gates, you will stand in a quick moving line on the first day only. Now you are a member of the EAA, you
have a week’s pass to the show in the form of a wristband. Better get used to showering with it on, if you
remove it, you will have to cheat to get in!
.
There are so many toilets that, if you have to wait, it will be for a minute or two at the worst. Clean and
tidy. They even smell clean. In fact, “clean and tidy” is the general impression you have about Oshkosh
and Wisconsin. With all of the disposable food wrapping and drink containers about, you would, being
South African, expect to see litter. NO WAY! No litter, no waste paper, no rubbish. Makes a change!
.
Food and drink vendors abound. Wisconsin, as a result of its largely German descended population, is the
sausage (Bratwursts – called “Brats”) capital of the USA. Sausage and beer! But, no beer or any alcoholic
drink available, or even permitted on the grounds. The nearest bar is some 150 metres outside of the
main gate. Between the locals, taking their once a year chance to earn some extra bread, and the EAA
taking their share of the profits, prices at the show tend to be high. The wise and experienced amongst you
will have fruit, fruit juices, and sandwiches in your backpacks.
.
The same wise and experienced will have their collapsible chairs and will have set them up on the flight
line on arrival each morning. They will not grow legs and disappear. Yes, believe it. They will be there
when you return to watch the afternoons flying from your chosen prime position.
.
Crowded it is. To be sure. 300,000 crowded on the Saturday. You are aware that there are many people
around. But your space is, somehow, never invaded. You do not have that Loftus on a test afternoon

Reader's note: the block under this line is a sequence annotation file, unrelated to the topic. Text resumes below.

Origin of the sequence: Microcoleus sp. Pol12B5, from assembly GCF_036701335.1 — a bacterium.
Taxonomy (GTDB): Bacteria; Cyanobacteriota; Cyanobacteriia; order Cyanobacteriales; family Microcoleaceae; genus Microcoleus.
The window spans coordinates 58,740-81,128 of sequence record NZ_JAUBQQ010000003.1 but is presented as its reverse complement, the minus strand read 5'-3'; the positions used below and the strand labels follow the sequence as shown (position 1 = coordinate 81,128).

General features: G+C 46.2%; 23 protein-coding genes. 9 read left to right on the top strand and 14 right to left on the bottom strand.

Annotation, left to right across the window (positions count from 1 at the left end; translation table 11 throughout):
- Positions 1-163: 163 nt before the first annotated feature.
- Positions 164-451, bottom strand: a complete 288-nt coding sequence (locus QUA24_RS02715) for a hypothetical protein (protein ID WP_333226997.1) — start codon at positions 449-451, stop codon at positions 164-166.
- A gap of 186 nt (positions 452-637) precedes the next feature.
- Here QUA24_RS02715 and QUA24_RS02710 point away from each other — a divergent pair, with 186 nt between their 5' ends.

feeling. At the exhibits, at the museum, at the flymarket, on the flightline, all is flowing; no crowd jambs,
no hassle.
.
                                                                                                               8
Friday is foreign visitors’ day. We all meet at the foreign visitors’ marquee. (A great venue – shade, tables
and chairs, a place to meet, a place to rest – your headquarters for the week). We all march behind our
national flags to the president’s tower. A short speech from His Royal Highness Tom Proberezny, and its
back to the business of Oshkosh. Same evening is the foreign visitors’ party. Beer at last! And, FREE at
that! From 1700h to 2100h. HRH and the EAA thank us for attending the show, and then we are at the
free beer, wine and food. “Brats”, of course!
.
Remarkably, despite the frantic attempts made by the Australians and South Africans, the box-car trailer,
yes, that’s right, the box-car trailer - of beer on tap, runs out at exactly 2100h. Closing time! Some South
Africans (no names provided), have developed a system: join one of the four tap lines, fill your mug, go to
the back of the line. By the time you get to the front, you can fill up again. Who needs food?
.
Oshkosh as a town is probably no larger than Paarl. It has only about 1000 hotel rooms, and those are